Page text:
A high level of a plastic manufacturing chemical, 1,4-Dioxane, was found in the Delaware River in 2020, contaminating the water supply of 13 million people in New Jersey, New York, Pennsylvania, and Delaware. Politico reports that a study into how this contamination occurred showed that “someone clearly sent the chemical into the river” and a gap in federal and state regulations let the contamination end up in the water supply.
Currently, no federal regulations limit the level of 1,4-Dioxane in drinking water. New Jersey is proposing regulations to limit the chemical.
Sonoma County Residents Urged to Test Water Due to Two Year Drought
A two year drought has led to lower than normal groundwater levels in Sonoma County, California. According to the Press Democrat, county health officials are recommending that residents who rely on well water test their wells for contamination.
Low water levels can lead to a higher than recommended level of naturally occurring contaminants, including arsenic, nitrates and hexavalent chromium. These contaminants are more diluted when the water levels are higher.
Federal Grant Provides Free Water Testing Kits to Residents of Wayne County, Pennsylvania
Penn State Extension has received a federal grant to provide free water testing kits to some residents of Wayne County in Pennsylvania. People who rely on well water are eligible to sign up for the program and receive a testing kit. They will be given instructions to collect a sample which will be sent to a lab to determine any contamination that might be present.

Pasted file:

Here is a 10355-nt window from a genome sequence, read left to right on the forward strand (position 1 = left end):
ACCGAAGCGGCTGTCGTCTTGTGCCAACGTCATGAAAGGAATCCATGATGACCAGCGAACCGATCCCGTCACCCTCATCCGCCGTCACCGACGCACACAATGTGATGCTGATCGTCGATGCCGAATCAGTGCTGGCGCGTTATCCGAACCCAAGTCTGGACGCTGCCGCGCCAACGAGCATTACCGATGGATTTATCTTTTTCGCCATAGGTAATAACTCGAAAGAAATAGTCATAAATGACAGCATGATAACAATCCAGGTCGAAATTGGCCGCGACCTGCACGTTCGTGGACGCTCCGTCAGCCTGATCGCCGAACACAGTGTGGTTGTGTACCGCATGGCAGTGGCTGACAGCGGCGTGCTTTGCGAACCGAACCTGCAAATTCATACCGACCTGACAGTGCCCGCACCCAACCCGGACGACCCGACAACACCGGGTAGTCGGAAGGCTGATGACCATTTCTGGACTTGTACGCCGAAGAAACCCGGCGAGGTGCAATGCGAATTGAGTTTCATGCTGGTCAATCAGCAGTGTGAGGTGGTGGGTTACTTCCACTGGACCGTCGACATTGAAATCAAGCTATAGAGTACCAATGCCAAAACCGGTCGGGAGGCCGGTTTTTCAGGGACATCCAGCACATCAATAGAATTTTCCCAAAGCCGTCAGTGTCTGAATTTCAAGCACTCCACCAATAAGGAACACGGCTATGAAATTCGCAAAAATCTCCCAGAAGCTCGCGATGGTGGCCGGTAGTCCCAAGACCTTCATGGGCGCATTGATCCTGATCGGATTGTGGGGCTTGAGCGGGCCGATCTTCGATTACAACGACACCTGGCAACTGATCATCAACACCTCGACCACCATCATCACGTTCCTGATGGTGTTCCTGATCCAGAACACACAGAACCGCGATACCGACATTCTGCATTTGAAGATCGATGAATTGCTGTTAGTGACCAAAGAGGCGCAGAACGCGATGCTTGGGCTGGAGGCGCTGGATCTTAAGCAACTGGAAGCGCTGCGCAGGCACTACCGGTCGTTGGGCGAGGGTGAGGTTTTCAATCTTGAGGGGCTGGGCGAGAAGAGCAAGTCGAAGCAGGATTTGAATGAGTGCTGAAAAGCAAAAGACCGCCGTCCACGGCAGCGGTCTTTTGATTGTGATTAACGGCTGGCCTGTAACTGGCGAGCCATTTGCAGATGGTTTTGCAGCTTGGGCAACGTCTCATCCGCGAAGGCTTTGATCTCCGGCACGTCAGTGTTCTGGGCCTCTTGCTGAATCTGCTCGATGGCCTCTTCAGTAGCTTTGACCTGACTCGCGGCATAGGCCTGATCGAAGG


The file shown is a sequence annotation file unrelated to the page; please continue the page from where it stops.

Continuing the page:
Boil Water Advisory Issued for Parts of Kentucky, Mississippi, & South Carolina
Strangely colored water has led to a boil water advisory in Livingston, Kentucky. While tests are being done to determine the cause of the coloring in the water, residents in the entire area served by Livingston Municipal Water Works are advised to boil their water.
In Hattiesburg, Mississippi, a damaged water pipe has resulted in a boil water advisory for a couple hundred residents who get their water from the Arnold Line Water Association. Crews are currently working to repair the pipe and restore clean water to the community.
A private contractor caused damage to a water main in Florence, South Carolina, resulting in a boil water advisory for several customers until testing for contamination is completed.